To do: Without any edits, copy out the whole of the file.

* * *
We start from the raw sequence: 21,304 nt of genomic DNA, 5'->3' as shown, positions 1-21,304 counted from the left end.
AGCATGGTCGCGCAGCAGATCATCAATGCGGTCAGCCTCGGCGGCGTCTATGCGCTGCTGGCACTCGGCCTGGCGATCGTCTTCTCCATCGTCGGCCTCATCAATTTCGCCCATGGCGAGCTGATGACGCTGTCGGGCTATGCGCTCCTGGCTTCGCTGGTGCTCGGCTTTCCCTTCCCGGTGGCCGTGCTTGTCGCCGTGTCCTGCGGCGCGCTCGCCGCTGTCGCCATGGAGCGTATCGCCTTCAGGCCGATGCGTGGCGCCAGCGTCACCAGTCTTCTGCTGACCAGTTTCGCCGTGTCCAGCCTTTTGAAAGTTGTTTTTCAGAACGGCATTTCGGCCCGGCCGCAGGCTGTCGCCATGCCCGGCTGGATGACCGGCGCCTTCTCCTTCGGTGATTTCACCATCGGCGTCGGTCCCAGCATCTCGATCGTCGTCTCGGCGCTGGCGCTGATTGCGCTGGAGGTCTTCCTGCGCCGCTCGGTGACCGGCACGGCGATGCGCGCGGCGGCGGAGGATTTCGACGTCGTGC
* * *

We start from the raw sequence: 21,304 nt of genomic DNA, 5'->3' as shown, positions 1-21,304 counted from the left end.
AGCATGGTCGCGCAGCAGATCATCAATGCGGTCAGCCTCGGCGGCGTCTATGCGCTGCTGGCACTCGGCCTGGCGATCGTCTTCTCCATCGTCGGCCTCATCAATTTCGCCCATGGCGAGCTGATGACGCTGTCGGGCTATGCGCTCCTGGCTTCGCTGGTGCTCGGCTTTCCCTTCCCGGTGGCCGTGCTTGTCGCCGTGTCCTGCGGCGCGCTCGCCGCTGTCGCCATGGAGCGTATCGCCTTCAGGCCGATGCGTGGCGCCAGCGTCACCAGTCTTCTGCTGACCAGTTTCGCCGTGTCCAGCCTTTTGAAAGTTGTTTTTCAGAACGGCATTTCGGCCCGGCCGCAGGCTGTCGCCATGCCCGGCTGGATGACCGGCGCCTTCTCCTTCGGTGATTTCACCATCGGCGTCGGTCCCAGCATCTCGATCGTCGTCTCGGCGCTGGCGCTGATTGCGCTGGAGGTCTTCCTGCGCCGCTCGGTGACCGGCACGGCGATGCGCGCGGCGGCGGAGGATTTCGACGTCGTGC